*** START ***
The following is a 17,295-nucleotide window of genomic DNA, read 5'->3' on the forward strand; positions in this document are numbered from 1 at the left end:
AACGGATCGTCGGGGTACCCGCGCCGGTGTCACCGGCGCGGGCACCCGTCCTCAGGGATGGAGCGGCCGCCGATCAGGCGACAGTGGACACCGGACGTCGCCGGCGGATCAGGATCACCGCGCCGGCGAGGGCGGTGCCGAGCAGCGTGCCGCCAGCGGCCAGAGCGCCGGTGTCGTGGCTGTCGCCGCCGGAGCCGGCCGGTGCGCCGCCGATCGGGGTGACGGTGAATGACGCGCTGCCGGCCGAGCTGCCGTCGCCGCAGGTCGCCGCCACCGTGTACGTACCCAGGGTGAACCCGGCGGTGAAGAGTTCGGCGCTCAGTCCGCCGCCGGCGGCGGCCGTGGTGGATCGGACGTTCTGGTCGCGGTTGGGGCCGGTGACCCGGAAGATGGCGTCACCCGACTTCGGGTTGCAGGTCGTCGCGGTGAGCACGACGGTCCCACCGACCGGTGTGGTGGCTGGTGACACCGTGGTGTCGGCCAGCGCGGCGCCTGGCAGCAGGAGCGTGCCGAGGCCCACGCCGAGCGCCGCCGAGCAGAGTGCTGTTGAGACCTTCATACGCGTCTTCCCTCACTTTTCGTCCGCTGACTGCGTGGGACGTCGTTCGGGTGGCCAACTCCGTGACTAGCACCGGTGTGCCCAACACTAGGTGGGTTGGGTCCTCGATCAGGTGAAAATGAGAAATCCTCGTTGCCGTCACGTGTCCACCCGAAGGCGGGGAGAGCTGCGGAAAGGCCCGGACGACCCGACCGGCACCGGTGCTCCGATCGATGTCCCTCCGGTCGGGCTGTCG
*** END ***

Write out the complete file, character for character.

The following is a 17,295-nucleotide window of genomic DNA, read 5'->3' on the forward strand; positions in this document are numbered from 1 at the left end:
AACGGATCGTCGGGGTACCCGCGCCGGTGTCACCGGCGCGGGCACCCGTCCTCAGGGATGGAGCGGCCGCCGATCAGGCGACAGTGGACACCGGACGTCGCCGGCGGATCAGGATCACCGCGCCGGCGAGGGCGGTGCCGAGCAGCGTGCCGCCAGCGGCCAGAGCGCCGGTGTCGTGGCTGTCGCCGCCGGAGCCGGCCGGTGCGCCGCCGATCGGGGTGACGGTGAATGACGCGCTGCCGGCCGAGCTGCCGTCGCCGCAGGTCGCCGCCACCGTGTACGTACCCAGGGTGAACCCGGCGGTGAAGAGTTCGGCGCTCAGTCCGCCGCCGGCGGCGGCCGTGGTGGATCGGACGTTCTGGTCGCGGTTGGGGCCGGTGACCCGGAAGATGGCGTCACCCGACTTCGGGTTGCAGGTCGTCGCGGTGAGCACGACGGTCCCACCGACCGGTGTGGTGGCTGGTGACACCGTGGTGTCGGCCAGCGCGGCGCCTGGCAGCAGGAGCGTGCCGAGGCCCACGCCGAGCGCCGCCGAGCAGAGTGCTGTTGAGACCTTCATACGCGTCTTCCCTCACTTTTCGTCCGCTGACTGCGTGGGACGTCGTTCGGGTGGCCAACTCCGTGACTAGCACCGGTGTGCCCAACACTAGGTGGGTTGGGTCCTCGATCAGGTGAAAATGAGAAATCCTCGTTGCCGTCACGTGTCCACCCGAAGGCGGGGAGAGCTGCGGAAAGGCCCGGACGACCCGACCGGCACCGGTGCTCCGATCGATGTCCCTCCGGTCGGGCTGTCG